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The Cambridge History of English and American Literature in 18 Volumes (1907–21).
Volume VI. The Drama to 1642, Part Two.

X. The Elizabethan Theatre

§ 12. The Rose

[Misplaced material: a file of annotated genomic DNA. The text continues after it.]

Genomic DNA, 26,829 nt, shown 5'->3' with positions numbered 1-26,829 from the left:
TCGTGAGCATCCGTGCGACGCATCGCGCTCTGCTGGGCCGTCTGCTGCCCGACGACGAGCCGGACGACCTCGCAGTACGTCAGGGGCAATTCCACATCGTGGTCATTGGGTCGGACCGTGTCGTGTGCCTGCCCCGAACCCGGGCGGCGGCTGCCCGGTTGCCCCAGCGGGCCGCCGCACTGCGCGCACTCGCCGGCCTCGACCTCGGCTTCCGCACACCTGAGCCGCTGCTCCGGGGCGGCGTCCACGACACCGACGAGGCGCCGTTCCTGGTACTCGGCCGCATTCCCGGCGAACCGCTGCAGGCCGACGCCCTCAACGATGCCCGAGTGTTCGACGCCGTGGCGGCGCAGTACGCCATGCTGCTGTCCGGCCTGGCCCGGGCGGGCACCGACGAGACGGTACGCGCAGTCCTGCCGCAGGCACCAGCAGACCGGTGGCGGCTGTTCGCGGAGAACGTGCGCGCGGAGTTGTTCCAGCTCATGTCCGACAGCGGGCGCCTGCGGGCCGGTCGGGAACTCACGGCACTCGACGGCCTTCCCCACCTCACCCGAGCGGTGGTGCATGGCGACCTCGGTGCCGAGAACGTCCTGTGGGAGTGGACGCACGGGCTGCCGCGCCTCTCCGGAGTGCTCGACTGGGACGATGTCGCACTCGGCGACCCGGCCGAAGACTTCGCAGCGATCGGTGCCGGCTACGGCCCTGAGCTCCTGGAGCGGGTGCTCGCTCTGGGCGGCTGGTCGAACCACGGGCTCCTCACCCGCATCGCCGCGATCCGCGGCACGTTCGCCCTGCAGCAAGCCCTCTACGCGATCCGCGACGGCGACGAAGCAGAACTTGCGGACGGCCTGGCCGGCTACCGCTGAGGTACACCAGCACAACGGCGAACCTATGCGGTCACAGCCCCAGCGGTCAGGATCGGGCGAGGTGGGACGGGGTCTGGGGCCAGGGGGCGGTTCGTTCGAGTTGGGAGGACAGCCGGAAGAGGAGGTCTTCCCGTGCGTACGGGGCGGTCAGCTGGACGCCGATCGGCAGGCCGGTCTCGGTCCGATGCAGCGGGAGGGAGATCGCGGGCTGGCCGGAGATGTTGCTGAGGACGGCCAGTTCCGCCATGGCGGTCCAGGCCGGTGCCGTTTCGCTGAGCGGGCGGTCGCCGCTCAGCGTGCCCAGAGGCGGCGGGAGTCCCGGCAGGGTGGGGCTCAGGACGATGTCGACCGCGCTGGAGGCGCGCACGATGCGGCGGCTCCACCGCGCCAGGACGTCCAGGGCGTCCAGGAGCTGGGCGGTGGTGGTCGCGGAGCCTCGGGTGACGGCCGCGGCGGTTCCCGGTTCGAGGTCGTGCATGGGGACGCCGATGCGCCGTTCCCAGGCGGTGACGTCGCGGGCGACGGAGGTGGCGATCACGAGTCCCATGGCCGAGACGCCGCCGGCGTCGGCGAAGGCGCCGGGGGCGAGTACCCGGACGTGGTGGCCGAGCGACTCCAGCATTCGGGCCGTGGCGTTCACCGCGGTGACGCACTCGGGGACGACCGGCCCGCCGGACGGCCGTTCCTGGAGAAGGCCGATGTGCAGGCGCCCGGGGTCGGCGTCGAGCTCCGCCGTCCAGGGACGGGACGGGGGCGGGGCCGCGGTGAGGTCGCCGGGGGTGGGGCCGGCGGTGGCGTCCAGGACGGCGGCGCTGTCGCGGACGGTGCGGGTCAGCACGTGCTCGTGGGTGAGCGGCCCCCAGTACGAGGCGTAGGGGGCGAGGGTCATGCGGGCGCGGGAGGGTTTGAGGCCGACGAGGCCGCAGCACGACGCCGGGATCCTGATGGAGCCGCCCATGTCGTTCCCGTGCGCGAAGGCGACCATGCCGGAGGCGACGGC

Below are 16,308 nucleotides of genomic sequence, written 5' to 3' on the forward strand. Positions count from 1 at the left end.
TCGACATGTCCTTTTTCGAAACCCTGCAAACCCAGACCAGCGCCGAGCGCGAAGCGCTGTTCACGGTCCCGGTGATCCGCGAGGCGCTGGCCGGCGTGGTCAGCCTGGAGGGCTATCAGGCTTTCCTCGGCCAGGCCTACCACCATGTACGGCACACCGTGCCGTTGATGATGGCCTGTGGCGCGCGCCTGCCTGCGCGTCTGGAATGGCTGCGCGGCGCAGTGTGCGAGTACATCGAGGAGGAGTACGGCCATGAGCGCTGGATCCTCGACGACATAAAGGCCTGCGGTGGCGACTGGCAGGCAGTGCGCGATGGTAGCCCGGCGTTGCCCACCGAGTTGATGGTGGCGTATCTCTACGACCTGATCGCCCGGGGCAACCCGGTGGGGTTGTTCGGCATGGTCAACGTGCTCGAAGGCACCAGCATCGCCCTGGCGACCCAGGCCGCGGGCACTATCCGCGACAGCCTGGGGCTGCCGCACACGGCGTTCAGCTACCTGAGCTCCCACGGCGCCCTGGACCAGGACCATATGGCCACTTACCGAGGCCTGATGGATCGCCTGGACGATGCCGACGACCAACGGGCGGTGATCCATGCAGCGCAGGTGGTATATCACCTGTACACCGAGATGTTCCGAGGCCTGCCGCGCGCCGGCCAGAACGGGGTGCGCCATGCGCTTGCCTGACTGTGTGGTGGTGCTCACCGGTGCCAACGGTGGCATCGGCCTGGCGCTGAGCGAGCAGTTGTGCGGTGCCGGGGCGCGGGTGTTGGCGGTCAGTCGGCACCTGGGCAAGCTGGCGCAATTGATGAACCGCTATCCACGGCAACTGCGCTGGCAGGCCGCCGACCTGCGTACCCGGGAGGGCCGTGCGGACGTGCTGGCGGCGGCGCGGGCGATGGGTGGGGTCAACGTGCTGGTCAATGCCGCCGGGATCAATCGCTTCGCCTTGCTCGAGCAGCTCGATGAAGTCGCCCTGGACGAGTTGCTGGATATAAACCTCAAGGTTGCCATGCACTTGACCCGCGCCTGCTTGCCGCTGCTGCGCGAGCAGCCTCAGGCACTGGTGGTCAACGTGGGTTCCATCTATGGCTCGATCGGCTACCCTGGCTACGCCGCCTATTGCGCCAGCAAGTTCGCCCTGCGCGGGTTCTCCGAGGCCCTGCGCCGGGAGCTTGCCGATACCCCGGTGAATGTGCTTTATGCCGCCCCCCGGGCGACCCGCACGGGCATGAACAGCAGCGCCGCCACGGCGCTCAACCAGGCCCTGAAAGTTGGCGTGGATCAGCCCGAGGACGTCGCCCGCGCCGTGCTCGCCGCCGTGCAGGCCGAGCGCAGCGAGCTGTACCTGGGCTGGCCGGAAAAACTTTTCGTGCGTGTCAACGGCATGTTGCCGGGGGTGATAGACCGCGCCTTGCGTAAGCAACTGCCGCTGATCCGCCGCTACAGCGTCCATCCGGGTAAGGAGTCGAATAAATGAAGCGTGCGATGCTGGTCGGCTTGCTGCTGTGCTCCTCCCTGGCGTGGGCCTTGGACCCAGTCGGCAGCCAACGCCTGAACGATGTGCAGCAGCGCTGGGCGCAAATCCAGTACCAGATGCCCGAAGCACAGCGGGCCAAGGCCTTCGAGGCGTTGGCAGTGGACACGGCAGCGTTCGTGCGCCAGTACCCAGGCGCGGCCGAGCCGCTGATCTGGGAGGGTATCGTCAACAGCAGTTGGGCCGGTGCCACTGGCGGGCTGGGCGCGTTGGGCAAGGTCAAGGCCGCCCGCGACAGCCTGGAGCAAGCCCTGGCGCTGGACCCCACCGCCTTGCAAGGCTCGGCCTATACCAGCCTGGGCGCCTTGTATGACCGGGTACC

Philip Henslowe, by trade a dyer, and an acute man of business interested in undertakings of various kinds, leased an estate in the Clink liberty, Southwark, in 1585, and, in 1587, was contemplating the building upon it of a playhouse, of which, if it was built at all, we hear nothing till some years later. In his diary or book of accounts, which is one of the chief authorities for the dramatic history of the period, he is found in February, 1592, sharing the receipts of lord Strange’s men—nothing being said of the playhouse at which they were acting. Another entry (in a book which must be admitted to be one of the most confused account-books ever kept, besides having suffered from neglect and unscrupulous treatment) is a statement of the money he spent “a bowte my playe howsse” (the Rose) “in the yeare of or lord 1592.” Nothing is said in the account about repairs, and it bears all the marks of a building account; while Henslowe’s want of regularity in following the Marian or the popular system of dating by the year—or, indeed, any system at all—makes the confusion still greater. It seems pretty certain, however, that 1592 here means 1592; that the account is not for building, but for extensive repairs amounting almost to rebuilding; and that the work was completed in the early part of the year, in time for lord Strange’s men to occupy the house in February. This implies that the playhouse contemplated in 1587 had been built and, therefore, used. In June, 1594, the Rose on the Bankside in Southwark was the playhouse of the Admiral’s company, with Edward Alleyn at its head. Alleyn “left playing” in 1597; and, in 1598, the Chamberlain’s company moved across the water from the Curtain, and built the Globe. The prosperity of the Rose began to decline, perhaps through unequal competition. By 1600, it had fallen into a bad state of repair, and its situation was considered inconvenient in winter. When the Admiral’s company moved to the Fortune, in 1600, other companies occasionally occupied the Rose till 1603. After the accession of James I, it was used sometimes for sports. The Rose was built mainly of timber, lath and plaster, though entries in Henslowe’s accounts for bricks and bricklaying seem to imply a brick foundation for the wooden walls. The stage was painted; there was a tirehouse, or actors’ dressing-room, behind it, with a room over it, and a flagstaff.